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by Aliou Sall


The fish goes where people can pay for it. Well-to-do people in Dakar enjoy the freshly landed fish in urban markets in the old city centre. The Kermel Market is a historical market (first opening in 1860) where fish, fruit and vegetables are the major fresh products for sale. Restored to its former glory in 1997, the market attracts many local and international customers. The fish sellers received a visit of Mundus marisin September 2012 to help them make good purchasing decisions for their customers and for themselves: the idea was to check whether the fish on sale was of adult size. Avoiding the sale of baby fish helps sustain the business on the long run. The measurements were made with the help of the fish ruler developed during the FAO-EAF Nansen pilot activities for teaching the ecosystem approach to fisheries. Protecting baby fish and taking only grown individuals, which have reproduced themselves, will make the entire value chain more sustainable, from the customers to the fishers.

For two years, Mundus maris pursued a project in collaboration with a few pilot communities of fishermen in Senegal. The objectives and the results achieved through this project can be appreciated as a result of activities undertaken within the Mare Nostrum project. The actions towards the fisherfolk thus did not just begin today with projects and other ongoing activities in the following communities: Kayar, Hann, Yoff and Guet Ndar in St. Louis.

The awareness campaign to promote the observance of minimum sizes for fish during the month of September 2012 has its own specificity: the effort is directed towards a category of wholesalers and particularly those in a very specific space: the fishmongers working in urban markets right in the capital Dakar.

What are the challenges represented by addressing this category of people in this specific area and what is the interest in intervening at this level? Which strategy is adopted? What are the results achieved and what are the future prospects with leaders of trade associations met at the scene?


The principal reasons for Mundus maris to chose conducting an awareness programme on good practice to guarantee the sustainability of the fishery specific to these actors are the following: First, a market like Kermel in Dakar, because of its distance from the fish landing places, does not automatically create the opportunity for the wholesalers to be exposed to the different ongoing programmes related to the resource crisis.

As a result and given the way they work normally, they are not familiar with the concept and practice of sustainable development: They just pass the minimum time required for the purchase of products from the fishing ports and spend most of the day marketing the products. This is why Mundus marishas expanded its training and awareness towards these actors working at the city centre.

Second, given the importance of involving consumers in awareness campaigns in favour of good practices for sustainable development, the Kermel Market is the place of choice of the rich and middle classes of the Senegalese capital (Senegalese and all nationalities living in the capital). The pretty good state of food safety and hygiene, thanks to good maintainenace compared to other markets for ordinary people, in fact makes Kermel the meeting point of a class of educated consumers, including the Diplomatic Corps in Senegal. This category of consumers is in principle receptive to messages about practices that will promote sustainable development, compared to other types of ordinary consumers, often animated by a certain fatalism about the increasing degradation of resources.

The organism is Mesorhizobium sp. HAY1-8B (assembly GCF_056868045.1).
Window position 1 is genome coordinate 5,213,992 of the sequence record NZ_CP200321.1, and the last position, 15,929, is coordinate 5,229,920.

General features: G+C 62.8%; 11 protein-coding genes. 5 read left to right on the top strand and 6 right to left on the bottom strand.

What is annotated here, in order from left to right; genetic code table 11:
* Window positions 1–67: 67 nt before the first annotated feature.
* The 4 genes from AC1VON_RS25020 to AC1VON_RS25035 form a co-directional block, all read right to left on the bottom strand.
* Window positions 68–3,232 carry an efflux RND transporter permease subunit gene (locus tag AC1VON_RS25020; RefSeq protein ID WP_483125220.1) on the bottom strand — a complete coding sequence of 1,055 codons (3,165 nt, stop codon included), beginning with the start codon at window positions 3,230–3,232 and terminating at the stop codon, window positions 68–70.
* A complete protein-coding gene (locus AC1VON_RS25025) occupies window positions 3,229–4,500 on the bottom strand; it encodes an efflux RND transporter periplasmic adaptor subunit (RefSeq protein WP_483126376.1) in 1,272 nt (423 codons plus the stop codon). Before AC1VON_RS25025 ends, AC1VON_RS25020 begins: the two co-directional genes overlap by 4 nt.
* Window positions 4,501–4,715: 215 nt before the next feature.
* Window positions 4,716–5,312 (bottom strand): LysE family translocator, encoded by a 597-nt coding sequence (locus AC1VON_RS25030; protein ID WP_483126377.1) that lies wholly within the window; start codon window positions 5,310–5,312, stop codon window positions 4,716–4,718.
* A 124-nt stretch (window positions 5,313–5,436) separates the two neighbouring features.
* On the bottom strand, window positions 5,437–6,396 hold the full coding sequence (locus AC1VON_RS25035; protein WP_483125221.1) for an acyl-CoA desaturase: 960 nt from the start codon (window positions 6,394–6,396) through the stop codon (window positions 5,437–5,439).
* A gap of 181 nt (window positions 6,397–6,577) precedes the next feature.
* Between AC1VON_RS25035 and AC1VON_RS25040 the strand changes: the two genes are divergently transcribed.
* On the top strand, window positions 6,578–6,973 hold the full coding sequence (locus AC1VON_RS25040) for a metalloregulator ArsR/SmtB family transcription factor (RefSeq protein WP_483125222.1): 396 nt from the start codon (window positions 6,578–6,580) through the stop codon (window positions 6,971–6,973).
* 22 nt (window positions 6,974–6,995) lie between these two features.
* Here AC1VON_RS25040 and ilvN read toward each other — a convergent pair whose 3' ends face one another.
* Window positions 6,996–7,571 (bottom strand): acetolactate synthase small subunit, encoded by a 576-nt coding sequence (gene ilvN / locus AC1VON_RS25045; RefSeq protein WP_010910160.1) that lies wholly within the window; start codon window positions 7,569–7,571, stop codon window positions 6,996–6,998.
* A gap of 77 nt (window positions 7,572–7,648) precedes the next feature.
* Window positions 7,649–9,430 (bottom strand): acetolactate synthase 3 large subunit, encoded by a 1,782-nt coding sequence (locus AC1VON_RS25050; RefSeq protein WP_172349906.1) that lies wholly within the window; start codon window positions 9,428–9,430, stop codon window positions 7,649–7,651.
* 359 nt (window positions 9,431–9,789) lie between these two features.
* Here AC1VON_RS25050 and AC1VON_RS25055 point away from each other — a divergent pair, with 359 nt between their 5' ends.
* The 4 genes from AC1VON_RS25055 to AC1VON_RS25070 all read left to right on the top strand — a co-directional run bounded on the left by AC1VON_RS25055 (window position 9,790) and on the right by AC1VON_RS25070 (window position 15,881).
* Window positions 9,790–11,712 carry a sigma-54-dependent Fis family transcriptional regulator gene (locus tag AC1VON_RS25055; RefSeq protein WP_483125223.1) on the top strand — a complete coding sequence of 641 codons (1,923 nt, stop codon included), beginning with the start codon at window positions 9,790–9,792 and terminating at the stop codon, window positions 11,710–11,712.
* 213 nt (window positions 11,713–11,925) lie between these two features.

To reach these fishmongers, the local coordination of Mundus maris paid a visit to the market after meeting Mr Kellé Seck, leader of one of the groups of fishmongers exercising their professional at the Kermel Market, in another occasion not related to fisheries. During this initial contact, we made a presentation of Mundus maris, but also of the tools that could be of direct interest to the wholesalers: the fish ruler, the poster with soda cans for fish measurements and the poster about the Senegambian ecosystem, which had been initially developed in the context of pilot activities of the EAF Nansen Project of FAO for the introduction of the ecosystem approach to fisheries.

Following this initial meeting, the fishmongers invited us to come back and explain the poster, help them to interpret it correctly, but also to make fish measurement tests with them. We have spent a good four hours at a time on the market for the day of demonstration and information.

Regarding the results and perspectives, we can say that the experiment was successful and very encouraging. The most striking is the fact that the measurements have shown that many fish species are consumed below the minimum sizes indicated on the fish ruler. As a result, the fishmongers expressed one single question: how to get the fish ruler. But they also enjoyed the measurement with the soda cans.

For proof, one group has volunteered to play its full role as opinion leaders in the market. It is driven by Kellé Seck. In addition, in order to reach the consumers, before leaving we have left some posters to stick to the walls.

In the future, the group of wholesalers would like us to organize with them a full day of awareness, as soon as we are ready. This should be done in collaboration with relevant departments: Fisheries Department, the Municipality of Dakar, and others.